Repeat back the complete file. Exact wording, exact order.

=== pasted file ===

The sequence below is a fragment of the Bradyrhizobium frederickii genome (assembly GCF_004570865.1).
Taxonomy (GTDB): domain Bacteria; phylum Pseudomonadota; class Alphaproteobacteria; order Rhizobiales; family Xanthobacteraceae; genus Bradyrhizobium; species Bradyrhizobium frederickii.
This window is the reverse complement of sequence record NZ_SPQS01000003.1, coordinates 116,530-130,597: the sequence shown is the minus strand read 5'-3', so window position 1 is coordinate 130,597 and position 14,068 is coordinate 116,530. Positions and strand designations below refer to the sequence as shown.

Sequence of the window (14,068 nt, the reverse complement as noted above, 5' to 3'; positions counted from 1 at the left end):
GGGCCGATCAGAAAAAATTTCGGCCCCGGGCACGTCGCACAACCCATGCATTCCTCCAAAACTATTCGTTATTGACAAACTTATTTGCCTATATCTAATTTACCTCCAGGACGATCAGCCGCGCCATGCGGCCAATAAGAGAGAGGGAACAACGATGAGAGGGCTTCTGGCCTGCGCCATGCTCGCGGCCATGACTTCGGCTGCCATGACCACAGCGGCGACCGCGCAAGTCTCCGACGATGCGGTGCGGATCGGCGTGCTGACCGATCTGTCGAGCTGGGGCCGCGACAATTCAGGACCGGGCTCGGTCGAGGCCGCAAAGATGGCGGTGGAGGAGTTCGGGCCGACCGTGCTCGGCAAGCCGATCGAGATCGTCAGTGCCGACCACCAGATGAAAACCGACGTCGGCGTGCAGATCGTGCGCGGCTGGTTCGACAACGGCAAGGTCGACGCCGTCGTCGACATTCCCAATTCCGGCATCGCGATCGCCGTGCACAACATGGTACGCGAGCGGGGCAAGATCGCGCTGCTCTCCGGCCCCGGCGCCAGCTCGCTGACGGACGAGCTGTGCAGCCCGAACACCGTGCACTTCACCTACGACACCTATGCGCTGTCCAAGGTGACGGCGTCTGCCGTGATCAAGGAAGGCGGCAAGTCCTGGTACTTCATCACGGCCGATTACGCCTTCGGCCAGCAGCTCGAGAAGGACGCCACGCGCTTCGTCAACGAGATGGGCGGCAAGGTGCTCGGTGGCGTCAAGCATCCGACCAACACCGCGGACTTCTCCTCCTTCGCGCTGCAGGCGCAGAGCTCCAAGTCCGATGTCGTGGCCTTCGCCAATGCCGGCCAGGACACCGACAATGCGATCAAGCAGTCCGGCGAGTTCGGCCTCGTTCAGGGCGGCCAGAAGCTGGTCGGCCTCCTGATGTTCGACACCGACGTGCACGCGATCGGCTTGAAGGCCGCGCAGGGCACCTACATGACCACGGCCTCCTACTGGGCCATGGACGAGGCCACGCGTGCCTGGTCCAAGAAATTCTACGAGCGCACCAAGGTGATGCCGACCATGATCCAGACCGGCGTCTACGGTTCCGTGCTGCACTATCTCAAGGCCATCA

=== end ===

The sequence below is a fragment of the Bradyrhizobium frederickii genome (assembly GCF_004570865.1).
Taxonomy (GTDB): domain Bacteria; phylum Pseudomonadota; class Alphaproteobacteria; order Rhizobiales; family Xanthobacteraceae; genus Bradyrhizobium; species Bradyrhizobium frederickii.
This window is the reverse complement of sequence record NZ_SPQS01000003.1, coordinates 116,530-130,597: the sequence shown is the minus strand read 5'-3', so window position 1 is coordinate 130,597 and position 14,068 is coordinate 116,530. Positions and strand designations below refer to the sequence as shown.

Sequence of the window (14,068 nt, the reverse complement as noted above, 5' to 3'; positions counted from 1 at the left end):
GGGCCGATCAGAAAAAATTTCGGCCCCGGGCACGTCGCACAACCCATGCATTCCTCCAAAACTATTCGTTATTGACAAACTTATTTGCCTATATCTAATTTACCTCCAGGACGATCAGCCGCGCCATGCGGCCAATAAGAGAGAGGGAACAACGATGAGAGGGCTTCTGGCCTGCGCCATGCTCGCGGCCATGACTTCGGCTGCCATGACCACAGCGGCGACCGCGCAAGTCTCCGACGATGCGGTGCGGATCGGCGTGCTGACCGATCTGTCGAGCTGGGGCCGCGACAATTCAGGACCGGGCTCGGTCGAGGCCGCAAAGATGGCGGTGGAGGAGTTCGGGCCGACCGTGCTCGGCAAGCCGATCGAGATCGTCAGTGCCGACCACCAGATGAAAACCGACGTCGGCGTGCAGATCGTGCGCGGCTGGTTCGACAACGGCAAGGTCGACGCCGTCGTCGACATTCCCAATTCCGGCATCGCGATCGCCGTGCACAACATGGTACGCGAGCGGGGCAAGATCGCGCTGCTCTCCGGCCCCGGCGCCAGCTCGCTGACGGACGAGCTGTGCAGCCCGAACACCGTGCACTTCACCTACGACACCTATGCGCTGTCCAAGGTGACGGCGTCTGCCGTGATCAAGGAAGGCGGCAAGTCCTGGTACTTCATCACGGCCGATTACGCCTTCGGCCAGCAGCTCGAGAAGGACGCCACGCGCTTCGTCAACGAGATGGGCGGCAAGGTGCTCGGTGGCGTCAAGCATCCGACCAACACCGCGGACTTCTCCTCCTTCGCGCTGCAGGCGCAGAGCTCCAAGTCCGATGTCGTGGCCTTCGCCAATGCCGGCCAGGACACCGACAATGCGATCAAGCAGTCCGGCGAGTTCGGCCTCGTTCAGGGCGGCCAGAAGCTGGTCGGCCTCCTGATGTTCGACACCGACGTGCACGCGATCGGCTTGAAGGCCGCGCAGGGCACCTACATGACCACGGCCTCCTACTGGGCCATGGACGAGGCCACGCGTGCCTGGTCCAAGAAATTCTACGAGCGCACCAAGGTGATGCCGACCATGATCCAGACCGGCGTCTACGGTTCCGTGCTGCACTATCTCAAGGCCATCA